Design/methodology/approach

A desktop study was conducted to provide the framework for the in-depth interviews with five corporate real estate (CRE) managers and three workplace consultants. Thematic analysis including coding technique was adopted to analyse the qualitative data.

Findings

The findings show that during the COVID-19 pandemic, most of the intended and implemented office workplace modifications are mainly related to two types of risk control: administrative control and personal protection. At a strategic level, organisations react to the external forces by re-modelling their businesses and working towards re-orienting their CRE strategies, such as portfolio transformation, agile portfolio strategies and redesign of the office workplace, etc.

Originality/value

This is a topical and timely study that presents the general practice of office workplace modification during the COVID-19 pandemic, as well as the related CRE management (CREM) strategies developed for the new normal. The findings obtained through in-depth interviews have well supported the CREM strategic alignment theory. It is foreseen that office workplace management will encounter other challenges due to uncertainties of the COVID-19 pandemic. The findings of this study provide a practical lens to look at the future changes of office workplace environment.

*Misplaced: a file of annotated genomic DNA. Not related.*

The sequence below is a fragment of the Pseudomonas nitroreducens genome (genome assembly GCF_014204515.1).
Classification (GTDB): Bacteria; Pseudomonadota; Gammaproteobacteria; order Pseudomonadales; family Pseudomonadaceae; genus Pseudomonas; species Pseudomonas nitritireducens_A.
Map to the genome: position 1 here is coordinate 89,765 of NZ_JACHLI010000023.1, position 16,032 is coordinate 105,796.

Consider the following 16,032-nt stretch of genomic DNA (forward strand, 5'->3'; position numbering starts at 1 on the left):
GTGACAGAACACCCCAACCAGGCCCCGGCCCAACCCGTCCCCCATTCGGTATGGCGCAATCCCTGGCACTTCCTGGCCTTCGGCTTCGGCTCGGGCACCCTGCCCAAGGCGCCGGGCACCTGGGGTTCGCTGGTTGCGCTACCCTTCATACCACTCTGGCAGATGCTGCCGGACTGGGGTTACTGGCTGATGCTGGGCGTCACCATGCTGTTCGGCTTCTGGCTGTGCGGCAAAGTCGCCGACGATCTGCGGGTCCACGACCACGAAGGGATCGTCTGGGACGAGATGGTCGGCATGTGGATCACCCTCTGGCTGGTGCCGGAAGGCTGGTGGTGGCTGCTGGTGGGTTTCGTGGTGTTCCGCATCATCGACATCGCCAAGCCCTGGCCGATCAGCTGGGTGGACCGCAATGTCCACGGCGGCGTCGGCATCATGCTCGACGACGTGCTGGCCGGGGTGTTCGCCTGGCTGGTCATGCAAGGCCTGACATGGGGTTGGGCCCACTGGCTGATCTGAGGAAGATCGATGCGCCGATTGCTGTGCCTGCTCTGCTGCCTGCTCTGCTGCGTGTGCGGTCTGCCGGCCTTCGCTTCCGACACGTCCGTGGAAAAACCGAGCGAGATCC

Details

Journal of Corporate Real Estate , vol. ahead-of-print no. ahead-of-print
Type: Research Article
ISSN: 1463-001X

Keywords

Content available
Article
Publication date: 13 January 2021

Jay Deshmukh

The pandemic-induced global shift to remote learning calls for rethinking the foundations of design for higher education. This watershed moment in global health and human…

Abstract

Purpose

The pandemic-induced global shift to remote learning calls for rethinking the foundations of design for higher education. This watershed moment in global health and human interaction has accelerated changes in higher education that were long emergent and amplified specific deficiencies and strengths in pedagogical models, causing institutions to reevaluate current structures and operations of learning and campus life as they question their vision and purpose. Since physical space has largely been taken out of the equation of university life, it is evident that fresh design research related to this new normal is required.